Breweries making Good Beer are pioneers of local manufacturing, using traditional and creative brewing and fermenting methods to redefine consumer expectations for craftsmanship with their beers. These brewers aim to reshape supply chains and promote responsibility by sourcing ingredients locally and grown without synthetic inputs when possible, practicing resource conservation and supporting local communities.
The Good Food Awards rely on the expertise of the beer community to create the tasting, determine judges and set standards for the category. Read on to learn who has been integral to building the category, as well as what the beer standard are and who will be judging this year.
Carly Hackbarth is a food and beverage photographer and marketer located in San Francisco. She first explored the Bay Area through beer – wandering from neighborhood to neighborhood, brewery to brewery. This curiosity lead her to start her freelance career with the San Francisco (now Bay Area) Brewers Guild and SF Beer Week. She eventually quit her full time job in the music industry to form her own business helping small and independent breweries, wineries, restaurants, cafes and food brands stand out online.
Carly is multi-passionate and ever curious. Ask her about the best places to tide pool or whale watch in the Bay Area, the newest restaurant opening, the best spots in wine country or about her favorite episode of The Office.
Account Director at af&co
Kelly has been working with food & beverage her whole career, beginning with advertising agencies in New York to now opening new breweries in San Francisco just this spring. She is an Account Director at the hospitality boutique agency, af&co, leading Marketing and Digital Strategy for all types of clients. Outside the office, you can find her hosting a dinner party and beer tasting at her apartment or trekking around Bay Area hikes to enjoy a beer with a view from the top. She’s always in the pursuit of drinking anything new – to greater enjoy and understand all types of beers, from favorites to ones you’d rather boil a brat in.
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In order to be eligible for a Good Food Award, beer entries must meet the following standards:
- Certified organic, or meet at least four of the following eligibility criteria:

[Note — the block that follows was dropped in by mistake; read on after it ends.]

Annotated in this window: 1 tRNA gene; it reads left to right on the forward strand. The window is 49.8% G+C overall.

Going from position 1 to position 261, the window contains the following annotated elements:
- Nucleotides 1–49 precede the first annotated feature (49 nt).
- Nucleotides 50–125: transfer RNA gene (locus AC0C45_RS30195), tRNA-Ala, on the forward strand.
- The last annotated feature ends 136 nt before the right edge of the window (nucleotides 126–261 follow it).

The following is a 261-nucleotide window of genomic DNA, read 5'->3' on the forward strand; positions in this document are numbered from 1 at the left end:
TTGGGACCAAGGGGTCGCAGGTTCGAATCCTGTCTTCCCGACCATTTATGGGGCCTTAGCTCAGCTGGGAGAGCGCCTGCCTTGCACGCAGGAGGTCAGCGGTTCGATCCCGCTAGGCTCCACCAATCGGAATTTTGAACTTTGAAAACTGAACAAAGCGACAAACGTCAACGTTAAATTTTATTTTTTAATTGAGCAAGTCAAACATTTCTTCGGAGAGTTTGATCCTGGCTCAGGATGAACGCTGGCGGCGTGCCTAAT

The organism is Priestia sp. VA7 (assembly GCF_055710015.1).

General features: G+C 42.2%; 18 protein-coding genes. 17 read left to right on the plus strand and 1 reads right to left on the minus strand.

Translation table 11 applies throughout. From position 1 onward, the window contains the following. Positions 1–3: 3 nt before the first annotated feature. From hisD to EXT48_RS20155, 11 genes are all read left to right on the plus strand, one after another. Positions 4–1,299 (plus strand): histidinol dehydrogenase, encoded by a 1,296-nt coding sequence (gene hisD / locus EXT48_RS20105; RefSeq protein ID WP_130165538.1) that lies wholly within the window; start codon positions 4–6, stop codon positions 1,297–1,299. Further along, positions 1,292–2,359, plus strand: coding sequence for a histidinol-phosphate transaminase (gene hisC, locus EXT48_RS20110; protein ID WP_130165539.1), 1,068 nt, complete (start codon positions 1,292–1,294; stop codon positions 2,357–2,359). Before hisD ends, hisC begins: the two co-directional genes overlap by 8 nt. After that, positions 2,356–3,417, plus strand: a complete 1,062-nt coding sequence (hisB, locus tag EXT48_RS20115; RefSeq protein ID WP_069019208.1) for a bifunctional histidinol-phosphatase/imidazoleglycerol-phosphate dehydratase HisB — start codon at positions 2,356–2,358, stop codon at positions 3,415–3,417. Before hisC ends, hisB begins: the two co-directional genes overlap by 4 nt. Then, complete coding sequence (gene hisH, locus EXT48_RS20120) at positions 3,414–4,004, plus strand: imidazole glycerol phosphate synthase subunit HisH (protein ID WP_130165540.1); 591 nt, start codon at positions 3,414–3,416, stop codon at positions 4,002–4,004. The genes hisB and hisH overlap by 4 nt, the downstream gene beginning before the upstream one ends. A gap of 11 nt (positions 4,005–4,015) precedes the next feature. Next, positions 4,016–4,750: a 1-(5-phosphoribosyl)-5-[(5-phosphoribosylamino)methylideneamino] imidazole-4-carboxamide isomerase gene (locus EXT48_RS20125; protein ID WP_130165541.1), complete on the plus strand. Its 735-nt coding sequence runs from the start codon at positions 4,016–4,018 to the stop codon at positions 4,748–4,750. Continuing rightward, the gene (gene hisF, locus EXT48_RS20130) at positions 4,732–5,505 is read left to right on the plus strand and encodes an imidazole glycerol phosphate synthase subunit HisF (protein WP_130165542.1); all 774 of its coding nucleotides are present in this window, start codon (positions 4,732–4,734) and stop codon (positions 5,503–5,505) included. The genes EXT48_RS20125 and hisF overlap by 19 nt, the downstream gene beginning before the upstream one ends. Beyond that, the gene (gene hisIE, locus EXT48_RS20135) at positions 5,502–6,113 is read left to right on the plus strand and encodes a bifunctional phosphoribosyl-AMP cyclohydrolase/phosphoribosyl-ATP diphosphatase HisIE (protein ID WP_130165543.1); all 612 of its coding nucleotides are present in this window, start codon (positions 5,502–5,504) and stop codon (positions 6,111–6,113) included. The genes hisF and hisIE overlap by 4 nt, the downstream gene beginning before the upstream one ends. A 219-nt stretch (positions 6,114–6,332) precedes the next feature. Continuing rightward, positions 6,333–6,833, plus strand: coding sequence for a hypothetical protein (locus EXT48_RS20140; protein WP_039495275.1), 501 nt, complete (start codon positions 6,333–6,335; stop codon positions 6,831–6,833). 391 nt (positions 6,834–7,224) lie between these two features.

- Made with at least one ingredient (besides water and yeast) sourced within 150 miles. Malt will be considered “local” if sourced from a local malter.
- Made with at least one ingredient (besides water) that is grown without the use of synthetic inputs, including herbicides, pesticides, fungicides or fertilizers.
- Made by a brewery that has made concrete water recycling or other resource efficiency improvements in the production or delivery process in the last three years.
- Made by a brewery that engages deeply with its community by participating in a sustainably-minded guild; offering paid time off for employees to volunteer for causes they believe in; or otherwise offers substantial support to its community.
- Made by a brewery that prioritizes resource or consumer packing waste reduction through programs, such as mash repurposing, growler programs and container-related sustainability measures.
- Made by a brewery that proudly maintains one or more third-party accreditations embodying social responsibility and transparency.*
- In addition, all Beer entries must meet the following criteria:
- Made in the USA or US territories.
- Made by a crafter that is an upstanding member of the good food community, committed to equity and inclusion in all levels of their business,** as exemplified through integrating these practices:
- Offering a diversity, equity, and inclusion training to staff members and/or leadership annually.
- Thoughtfully acknowledging the heritage of culturally-specific food on websites, packaging and/or marketing materials.
- For the small percentage of Good Food community that operates on a significantly larger scale, meeting additional criteria related to board diversity, maternity leave and employment practices.**
*Such as 1% for the Planet, B Corp, GMO-Free Project, Fair Trade or other local organizations focused on environmental and social responsibility.
**Check if you are in the 2% of companies meeting the Good Food Foundation definition of large scale, and review the addition criteria on the Rules & Regulations page.